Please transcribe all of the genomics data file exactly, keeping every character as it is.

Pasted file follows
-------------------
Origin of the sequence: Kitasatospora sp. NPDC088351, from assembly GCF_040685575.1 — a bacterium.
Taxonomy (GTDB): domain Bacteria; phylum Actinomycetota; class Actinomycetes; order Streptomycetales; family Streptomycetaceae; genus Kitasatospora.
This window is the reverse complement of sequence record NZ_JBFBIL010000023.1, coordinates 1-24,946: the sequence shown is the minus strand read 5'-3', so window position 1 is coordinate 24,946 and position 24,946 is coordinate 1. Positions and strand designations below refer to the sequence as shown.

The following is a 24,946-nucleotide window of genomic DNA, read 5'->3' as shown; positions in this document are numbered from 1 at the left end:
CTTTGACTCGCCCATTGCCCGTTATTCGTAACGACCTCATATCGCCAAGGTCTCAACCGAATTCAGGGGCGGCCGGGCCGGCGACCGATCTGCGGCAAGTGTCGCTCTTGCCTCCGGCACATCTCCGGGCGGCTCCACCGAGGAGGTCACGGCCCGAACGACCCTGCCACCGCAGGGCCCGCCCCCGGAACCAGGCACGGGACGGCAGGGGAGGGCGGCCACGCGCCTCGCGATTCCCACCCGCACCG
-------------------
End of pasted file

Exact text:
Origin of the sequence: Kitasatospora sp. NPDC088351, from assembly GCF_040685575.1 — a bacterium.
Taxonomy (GTDB): domain Bacteria; phylum Actinomycetota; class Actinomycetes; order Streptomycetales; family Streptomycetaceae; genus Kitasatospora.
This window is the reverse complement of sequence record NZ_JBFBIL010000023.1, coordinates 1-24,946: the sequence shown is the minus strand read 5'-3', so window position 1 is coordinate 24,946 and position 24,946 is coordinate 1. Positions and strand designations below refer to the sequence as shown.

The following is a 24,946-nucleotide window of genomic DNA, read 5'->3' as shown; positions in this document are numbered from 1 at the left end:
CTTTGACTCGCCCATTGCCCGTTATTCGTAACGACCTCATATCGCCAAGGTCTCAACCGAATTCAGGGGCGGCCGGGCCGGCGACCGATCTGCGGCAAGTGTCGCTCTTGCCTCCGGCACATCTCCGGGCGGCTCCACCGAGGAGGTCACGGCCCGAACGACCCTGCCACCGCAGGGCCCGCCCCCGGAACCAGGCACGGGACGGCAGGGGAGGGCGGCCACGCGCCTCGCGATTCCCACCCGCACCG